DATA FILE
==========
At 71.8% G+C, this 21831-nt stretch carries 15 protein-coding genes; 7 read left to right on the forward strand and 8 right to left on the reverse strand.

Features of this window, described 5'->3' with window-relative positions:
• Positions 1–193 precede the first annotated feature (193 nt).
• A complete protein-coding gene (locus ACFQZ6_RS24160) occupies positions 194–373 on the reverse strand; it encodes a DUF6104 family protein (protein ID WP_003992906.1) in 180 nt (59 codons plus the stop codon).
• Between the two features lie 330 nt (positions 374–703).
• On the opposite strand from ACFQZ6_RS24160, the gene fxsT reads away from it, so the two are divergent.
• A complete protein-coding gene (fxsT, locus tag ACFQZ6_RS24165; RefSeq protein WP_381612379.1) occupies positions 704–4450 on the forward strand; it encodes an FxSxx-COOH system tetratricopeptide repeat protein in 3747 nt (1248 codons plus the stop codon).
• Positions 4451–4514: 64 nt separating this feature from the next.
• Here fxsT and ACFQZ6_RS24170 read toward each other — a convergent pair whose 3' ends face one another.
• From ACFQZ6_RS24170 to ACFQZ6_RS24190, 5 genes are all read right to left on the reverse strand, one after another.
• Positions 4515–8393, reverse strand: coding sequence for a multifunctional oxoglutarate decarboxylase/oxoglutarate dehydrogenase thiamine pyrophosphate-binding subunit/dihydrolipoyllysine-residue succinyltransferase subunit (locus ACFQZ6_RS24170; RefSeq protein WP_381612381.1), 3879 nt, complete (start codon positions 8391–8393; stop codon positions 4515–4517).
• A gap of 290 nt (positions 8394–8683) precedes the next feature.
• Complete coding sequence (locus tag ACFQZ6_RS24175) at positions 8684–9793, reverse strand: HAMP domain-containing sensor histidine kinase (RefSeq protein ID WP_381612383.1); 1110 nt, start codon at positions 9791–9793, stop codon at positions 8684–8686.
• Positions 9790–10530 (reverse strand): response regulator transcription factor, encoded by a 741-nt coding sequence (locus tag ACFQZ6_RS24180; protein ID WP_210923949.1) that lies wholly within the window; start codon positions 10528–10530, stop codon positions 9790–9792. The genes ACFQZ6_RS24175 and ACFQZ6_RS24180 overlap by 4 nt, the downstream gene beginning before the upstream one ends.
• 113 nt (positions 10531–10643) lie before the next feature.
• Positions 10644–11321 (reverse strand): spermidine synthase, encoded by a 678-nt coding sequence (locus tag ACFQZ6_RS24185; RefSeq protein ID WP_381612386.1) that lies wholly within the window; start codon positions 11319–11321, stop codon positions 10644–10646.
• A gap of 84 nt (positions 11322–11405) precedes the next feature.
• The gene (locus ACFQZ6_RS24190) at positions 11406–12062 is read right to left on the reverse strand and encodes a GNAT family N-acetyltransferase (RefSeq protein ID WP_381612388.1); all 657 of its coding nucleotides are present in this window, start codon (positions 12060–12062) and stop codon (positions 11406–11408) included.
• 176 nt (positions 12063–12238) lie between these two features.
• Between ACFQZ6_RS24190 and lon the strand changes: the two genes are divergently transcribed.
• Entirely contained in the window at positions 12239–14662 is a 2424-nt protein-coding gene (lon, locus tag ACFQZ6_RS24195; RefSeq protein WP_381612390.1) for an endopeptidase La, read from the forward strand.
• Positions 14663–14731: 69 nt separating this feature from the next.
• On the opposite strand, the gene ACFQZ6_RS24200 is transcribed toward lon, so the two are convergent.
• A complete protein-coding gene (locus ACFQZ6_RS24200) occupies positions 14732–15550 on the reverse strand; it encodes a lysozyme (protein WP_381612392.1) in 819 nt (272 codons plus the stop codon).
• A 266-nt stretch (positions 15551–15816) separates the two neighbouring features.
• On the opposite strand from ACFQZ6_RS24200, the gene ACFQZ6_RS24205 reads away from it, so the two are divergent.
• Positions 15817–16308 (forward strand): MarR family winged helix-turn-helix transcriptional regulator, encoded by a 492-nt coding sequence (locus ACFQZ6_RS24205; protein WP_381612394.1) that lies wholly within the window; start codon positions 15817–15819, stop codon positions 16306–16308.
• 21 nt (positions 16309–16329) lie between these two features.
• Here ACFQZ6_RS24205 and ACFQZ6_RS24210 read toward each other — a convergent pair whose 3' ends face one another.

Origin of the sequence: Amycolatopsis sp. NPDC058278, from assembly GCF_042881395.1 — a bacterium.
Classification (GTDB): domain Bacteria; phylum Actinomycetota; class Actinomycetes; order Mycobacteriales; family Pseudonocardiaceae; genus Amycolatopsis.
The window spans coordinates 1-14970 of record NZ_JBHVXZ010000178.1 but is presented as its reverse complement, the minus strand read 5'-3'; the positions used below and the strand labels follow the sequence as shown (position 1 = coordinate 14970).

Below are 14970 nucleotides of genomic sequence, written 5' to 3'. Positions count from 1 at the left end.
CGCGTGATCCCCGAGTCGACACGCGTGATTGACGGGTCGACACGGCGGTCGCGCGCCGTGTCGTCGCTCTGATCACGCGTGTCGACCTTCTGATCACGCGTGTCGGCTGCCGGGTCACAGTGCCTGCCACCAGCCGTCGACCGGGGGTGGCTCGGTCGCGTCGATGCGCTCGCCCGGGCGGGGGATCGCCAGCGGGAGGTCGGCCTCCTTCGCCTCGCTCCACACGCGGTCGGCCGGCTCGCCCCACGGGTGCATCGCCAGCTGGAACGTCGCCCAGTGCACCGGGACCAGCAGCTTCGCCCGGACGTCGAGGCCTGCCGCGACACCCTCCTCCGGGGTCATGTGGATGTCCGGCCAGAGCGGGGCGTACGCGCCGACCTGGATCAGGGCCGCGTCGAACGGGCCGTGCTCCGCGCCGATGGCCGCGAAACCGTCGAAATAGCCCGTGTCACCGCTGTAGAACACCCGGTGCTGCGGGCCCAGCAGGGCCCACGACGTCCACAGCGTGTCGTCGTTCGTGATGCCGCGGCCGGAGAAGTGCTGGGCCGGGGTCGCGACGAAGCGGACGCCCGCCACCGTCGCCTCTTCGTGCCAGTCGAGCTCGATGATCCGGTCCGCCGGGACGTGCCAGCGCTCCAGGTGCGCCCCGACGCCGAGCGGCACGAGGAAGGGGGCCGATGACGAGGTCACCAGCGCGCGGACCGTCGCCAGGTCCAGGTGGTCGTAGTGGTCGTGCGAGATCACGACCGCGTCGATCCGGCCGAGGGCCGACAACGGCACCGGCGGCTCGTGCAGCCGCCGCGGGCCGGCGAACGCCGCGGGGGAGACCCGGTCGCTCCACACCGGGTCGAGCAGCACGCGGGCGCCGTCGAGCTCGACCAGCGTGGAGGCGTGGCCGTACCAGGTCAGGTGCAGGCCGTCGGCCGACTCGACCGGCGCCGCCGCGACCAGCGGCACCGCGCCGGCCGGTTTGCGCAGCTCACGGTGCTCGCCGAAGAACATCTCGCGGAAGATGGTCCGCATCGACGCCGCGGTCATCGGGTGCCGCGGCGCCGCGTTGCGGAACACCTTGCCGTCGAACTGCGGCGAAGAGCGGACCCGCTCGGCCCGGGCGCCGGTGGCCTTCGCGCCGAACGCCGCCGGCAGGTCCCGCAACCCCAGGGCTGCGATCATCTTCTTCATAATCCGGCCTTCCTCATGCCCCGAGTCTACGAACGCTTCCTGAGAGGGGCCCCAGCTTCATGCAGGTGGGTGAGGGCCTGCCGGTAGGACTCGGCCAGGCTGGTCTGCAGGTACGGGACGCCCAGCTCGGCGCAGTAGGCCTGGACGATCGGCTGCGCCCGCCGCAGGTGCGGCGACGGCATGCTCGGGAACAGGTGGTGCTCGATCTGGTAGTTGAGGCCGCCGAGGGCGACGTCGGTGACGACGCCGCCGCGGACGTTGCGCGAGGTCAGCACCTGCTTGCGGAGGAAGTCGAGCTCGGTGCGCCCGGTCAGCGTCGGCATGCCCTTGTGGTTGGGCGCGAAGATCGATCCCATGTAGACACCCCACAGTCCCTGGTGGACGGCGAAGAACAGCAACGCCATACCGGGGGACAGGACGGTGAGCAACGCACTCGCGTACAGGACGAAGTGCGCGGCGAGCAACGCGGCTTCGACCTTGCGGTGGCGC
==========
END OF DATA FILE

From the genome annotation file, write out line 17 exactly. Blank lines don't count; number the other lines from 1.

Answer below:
• A gap of 84 nt (positions 11322–11405) precedes the next feature.